PHD Virtual Backup for VMware vSphere
This section contains frequently asked questions about PHD Virtual Backup.
The number of PHD Virtual Backup Appliances you will need is determined by how your virtual machine environment is configured. PHD VBAs must be able to access the storage location where virtual machine disks are located in order to perform the backup. If you have some VMs on local storage and others on shared, you will need to deploy at least one appliance that can access the local storage on the individual host. For more information, refer to the Installation Guide.
The number of backups you can store per appliance depends on the size of the backup storage you are using. Due to deduplication and compression, typically, to store one month of backups per VM, you need to allocate backup storage equal to the total size of your VM data. For example, if you have 500 GB of VMs, allocate 500 GB of space to store one month of backups for each VM. Visit the PHD Virtual web site for additional information, including a whitepaper on planning for deduplicated backup storage.
The appliance is deployed via an OVF. Refer to the Installation Guide for deployment details.
When a deduplicated backup is performed, only new blocks of data are written to the storage location for each backup. Since this ratio is calculated while the backup is in progress, before any new data is written, the deduplication ratio is essentially infinite for the current virtual disk backup and is therefore displayed as a ratio of inf (infinite) to 1. When new data is encountered and written to disk, the deduplication ratio is updated.
The retention policy (how long to keep backups for each virtual machine) is configured using the PHD Virtual Backup Console, Configuration page. For details, see Backup Retention tab.
The running backup job will be canceled
Using the File Recovery feature, you can mount an individual virtual disk where an Exchange mailbox or database was stored then access that data using your existing software. For example, to recover a database, you could create an iSCSI target from the backed up disk that contained the database then mount that target on a machine where SQL Server was installed. Then you could use SQL Server to attach the backed up database by simply browsing the attached disk.
Yes. When using Virtual Full backup mode, you can create backup jobs that run as frequently as every 15 minutes. With Full/Incremental mode, you can create any number of customized jobs to protect your virtual machines. For example, you could create a job that backs up all of your VMs each night, then create another job that runs in the afternoon for specific VMs that have shorter RPO requirements.
Yes, using the PHD Console, you can create Replication Jobs to replicate VMs from a primary site to a DR site or another location.
Using the Backup Data Connector, you can enable an SMB/CIFS share on the appliance to access all of your backup data in uncompressed format. For details, see Connectors tab. Additionally, you can use the PHD Virtual Backup Exporter to export Virtual Full backups from your backup storage locations to a Windows Server. From there you can then sweep backups to tape for archiving purposes using a third-party solution. For more, refer to the PHD Virtual Backup Exporter User Guide.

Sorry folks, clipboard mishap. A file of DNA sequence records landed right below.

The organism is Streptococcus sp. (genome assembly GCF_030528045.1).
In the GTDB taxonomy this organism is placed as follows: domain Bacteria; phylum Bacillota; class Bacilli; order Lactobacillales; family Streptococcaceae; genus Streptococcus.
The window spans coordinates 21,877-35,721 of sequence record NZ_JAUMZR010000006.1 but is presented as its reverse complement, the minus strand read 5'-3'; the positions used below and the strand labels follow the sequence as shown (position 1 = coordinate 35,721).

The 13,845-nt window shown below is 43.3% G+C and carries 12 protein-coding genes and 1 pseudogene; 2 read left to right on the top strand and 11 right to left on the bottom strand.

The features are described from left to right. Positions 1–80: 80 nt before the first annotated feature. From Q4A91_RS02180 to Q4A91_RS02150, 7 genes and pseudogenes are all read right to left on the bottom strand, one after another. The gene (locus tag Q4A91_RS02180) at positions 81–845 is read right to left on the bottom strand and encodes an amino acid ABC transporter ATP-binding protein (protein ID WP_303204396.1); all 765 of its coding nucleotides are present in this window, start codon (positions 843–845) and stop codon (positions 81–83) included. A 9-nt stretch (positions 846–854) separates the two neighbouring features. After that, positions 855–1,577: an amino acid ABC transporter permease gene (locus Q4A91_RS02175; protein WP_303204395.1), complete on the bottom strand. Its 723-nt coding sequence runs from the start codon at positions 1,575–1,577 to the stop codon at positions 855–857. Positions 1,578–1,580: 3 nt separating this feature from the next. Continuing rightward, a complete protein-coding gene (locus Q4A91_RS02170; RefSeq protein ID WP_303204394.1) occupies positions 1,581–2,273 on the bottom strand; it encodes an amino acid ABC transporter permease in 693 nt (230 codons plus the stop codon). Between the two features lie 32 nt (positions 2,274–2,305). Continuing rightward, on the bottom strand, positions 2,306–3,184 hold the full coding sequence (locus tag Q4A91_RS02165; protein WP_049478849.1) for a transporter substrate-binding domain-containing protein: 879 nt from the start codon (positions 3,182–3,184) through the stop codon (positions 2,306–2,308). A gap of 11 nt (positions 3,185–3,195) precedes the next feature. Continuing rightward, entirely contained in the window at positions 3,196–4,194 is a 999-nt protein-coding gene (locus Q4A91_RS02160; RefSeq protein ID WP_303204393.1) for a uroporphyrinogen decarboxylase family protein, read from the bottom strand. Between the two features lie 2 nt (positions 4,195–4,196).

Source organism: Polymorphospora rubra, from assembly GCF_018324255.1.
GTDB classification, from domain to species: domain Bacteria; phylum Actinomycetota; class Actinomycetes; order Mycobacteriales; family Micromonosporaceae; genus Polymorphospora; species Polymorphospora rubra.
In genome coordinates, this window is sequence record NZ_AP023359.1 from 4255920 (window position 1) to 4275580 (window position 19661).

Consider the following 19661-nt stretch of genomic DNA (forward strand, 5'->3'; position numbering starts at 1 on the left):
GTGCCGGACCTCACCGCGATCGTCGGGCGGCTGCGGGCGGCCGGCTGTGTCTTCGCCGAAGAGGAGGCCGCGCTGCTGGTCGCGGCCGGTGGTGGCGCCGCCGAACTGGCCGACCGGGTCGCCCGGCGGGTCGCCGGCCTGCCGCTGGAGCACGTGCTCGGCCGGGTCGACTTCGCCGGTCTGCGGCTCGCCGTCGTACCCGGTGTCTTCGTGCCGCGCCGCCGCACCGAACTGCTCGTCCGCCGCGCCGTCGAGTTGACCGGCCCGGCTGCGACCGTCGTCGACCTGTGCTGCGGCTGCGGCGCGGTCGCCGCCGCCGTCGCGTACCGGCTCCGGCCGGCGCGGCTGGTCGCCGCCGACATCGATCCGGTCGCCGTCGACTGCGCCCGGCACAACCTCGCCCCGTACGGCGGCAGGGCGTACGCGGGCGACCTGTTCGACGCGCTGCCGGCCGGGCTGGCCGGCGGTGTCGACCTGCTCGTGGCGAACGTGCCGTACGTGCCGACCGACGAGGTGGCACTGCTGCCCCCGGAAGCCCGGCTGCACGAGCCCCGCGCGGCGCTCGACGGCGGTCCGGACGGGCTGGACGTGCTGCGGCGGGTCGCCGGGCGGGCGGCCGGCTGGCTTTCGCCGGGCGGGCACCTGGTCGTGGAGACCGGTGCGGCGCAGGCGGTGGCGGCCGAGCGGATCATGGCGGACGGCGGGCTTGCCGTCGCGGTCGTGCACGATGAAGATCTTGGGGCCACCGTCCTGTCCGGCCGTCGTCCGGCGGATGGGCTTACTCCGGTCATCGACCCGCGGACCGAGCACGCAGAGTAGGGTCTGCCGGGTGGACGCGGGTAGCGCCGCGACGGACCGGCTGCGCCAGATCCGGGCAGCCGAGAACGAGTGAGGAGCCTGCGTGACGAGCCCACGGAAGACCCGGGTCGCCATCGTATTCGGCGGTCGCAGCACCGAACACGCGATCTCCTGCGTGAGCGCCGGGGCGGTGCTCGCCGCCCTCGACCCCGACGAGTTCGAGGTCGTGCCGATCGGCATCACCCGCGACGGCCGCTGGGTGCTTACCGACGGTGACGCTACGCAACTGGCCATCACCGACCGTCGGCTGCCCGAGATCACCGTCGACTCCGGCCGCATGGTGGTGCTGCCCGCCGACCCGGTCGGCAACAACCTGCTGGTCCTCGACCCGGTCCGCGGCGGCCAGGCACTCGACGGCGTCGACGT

Using Backup Jobs, you can define a schedule for specific VMs that should run first each night. For example, create a job that backs up critical VMs beginning at 8 PM. You could then create a second backup job that includes the next tier of VMs to begin at 10 PM, and so on. In this way, you can ensure that your most critical machines have priority and are protected each night.
PHD Virtual Backup is licensed per-socket, which means the license you purchase will allow you to perform backups and replication on a number of hosts, based on the total socket count. for example, if you purchased a license for 8 sockets and you have 4, 2-socket hosts, you could backup all of the VMs on two hosts and then replicate those VMs to two additional hosts. If you were not using replication, you could instead run backups on four different 2-socket hosts. Be sure to obtain a license that supports the correct number of socket/host combination you need to protect your environment.
For details on using the PHD Console to configure licensing, see License Manager.
Any time before or after the trial period has expired, you can upload your license file using the License Manager area of the PHD Console (see License Manager, for details). After uploading your license, you will then be able to apply that license to all of your deployed PHD Virtual Backup Appliances and also, select the hosts on which you will be performing backups or replication.
Yes. Using PHD Virtual Backup's application aware options, along with PHD Guest Tools installed on the guest VM, you can instruct PHD Virtual Backup to truncate Microsoft Exchange logs. For additional details, see Application Aware Backups.
Yes. Backups created with version 5.4 can be recovered using the latest version 6.0.
Yes. Using the Backup Archive feature you can create individual copies of your backups or even synchronize entire backup data stores on any other supported storage location, including offsite locations like cloud storage. For details, see Disaster Recovery - Backup Archiving..
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